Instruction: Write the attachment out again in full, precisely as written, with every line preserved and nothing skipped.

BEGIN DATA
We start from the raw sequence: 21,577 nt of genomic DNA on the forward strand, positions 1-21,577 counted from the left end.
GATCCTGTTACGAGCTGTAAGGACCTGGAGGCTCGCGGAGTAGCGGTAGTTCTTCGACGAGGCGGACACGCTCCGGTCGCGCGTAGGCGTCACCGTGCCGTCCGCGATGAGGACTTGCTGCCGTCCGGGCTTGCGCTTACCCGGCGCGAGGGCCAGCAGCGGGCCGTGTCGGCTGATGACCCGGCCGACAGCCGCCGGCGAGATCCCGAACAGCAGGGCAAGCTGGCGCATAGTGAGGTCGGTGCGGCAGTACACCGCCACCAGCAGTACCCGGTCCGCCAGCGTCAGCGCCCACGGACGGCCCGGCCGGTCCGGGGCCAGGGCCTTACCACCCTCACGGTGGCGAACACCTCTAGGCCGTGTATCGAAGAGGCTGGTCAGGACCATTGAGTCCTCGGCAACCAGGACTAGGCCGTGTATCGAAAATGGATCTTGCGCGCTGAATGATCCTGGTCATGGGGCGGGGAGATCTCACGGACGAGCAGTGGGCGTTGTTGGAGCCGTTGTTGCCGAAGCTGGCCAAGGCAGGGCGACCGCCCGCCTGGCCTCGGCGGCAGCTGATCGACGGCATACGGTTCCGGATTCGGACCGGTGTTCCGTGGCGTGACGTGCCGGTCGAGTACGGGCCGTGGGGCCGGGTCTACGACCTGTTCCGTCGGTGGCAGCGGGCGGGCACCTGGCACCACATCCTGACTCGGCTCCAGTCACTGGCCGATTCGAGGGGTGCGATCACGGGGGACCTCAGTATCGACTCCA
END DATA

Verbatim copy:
We start from the raw sequence: 21,577 nt of genomic DNA on the forward strand, positions 1-21,577 counted from the left end.
GATCCTGTTACGAGCTGTAAGGACCTGGAGGCTCGCGGAGTAGCGGTAGTTCTTCGACGAGGCGGACACGCTCCGGTCGCGCGTAGGCGTCACCGTGCCGTCCGCGATGAGGACTTGCTGCCGTCCGGGCTTGCGCTTACCCGGCGCGAGGGCCAGCAGCGGGCCGTGTCGGCTGATGACCCGGCCGACAGCCGCCGGCGAGATCCCGAACAGCAGGGCAAGCTGGCGCATAGTGAGGTCGGTGCGGCAGTACACCGCCACCAGCAGTACCCGGTCCGCCAGCGTCAGCGCCCACGGACGGCCCGGCCGGTCCGGGGCCAGGGCCTTACCACCCTCACGGTGGCGAACACCTCTAGGCCGTGTATCGAAGAGGCTGGTCAGGACCATTGAGTCCTCGGCAACCAGGACTAGGCCGTGTATCGAAAATGGATCTTGCGCGCTGAATGATCCTGGTCATGGGGCGGGGAGATCTCACGGACGAGCAGTGGGCGTTGTTGGAGCCGTTGTTGCCGAAGCTGGCCAAGGCAGGGCGACCGCCCGCCTGGCCTCGGCGGCAGCTGATCGACGGCATACGGTTCCGGATTCGGACCGGTGTTCCGTGGCGTGACGTGCCGGTCGAGTACGGGCCGTGGGGCCGGGTCTACGACCTGTTCCGTCGGTGGCAGCGGGCGGGCACCTGGCACCACATCCTGACTCGGCTCCAGTCACTGGCCGATTCGAGGGGTGCGATCACGGGGGACCTCAGTATCGACTCCA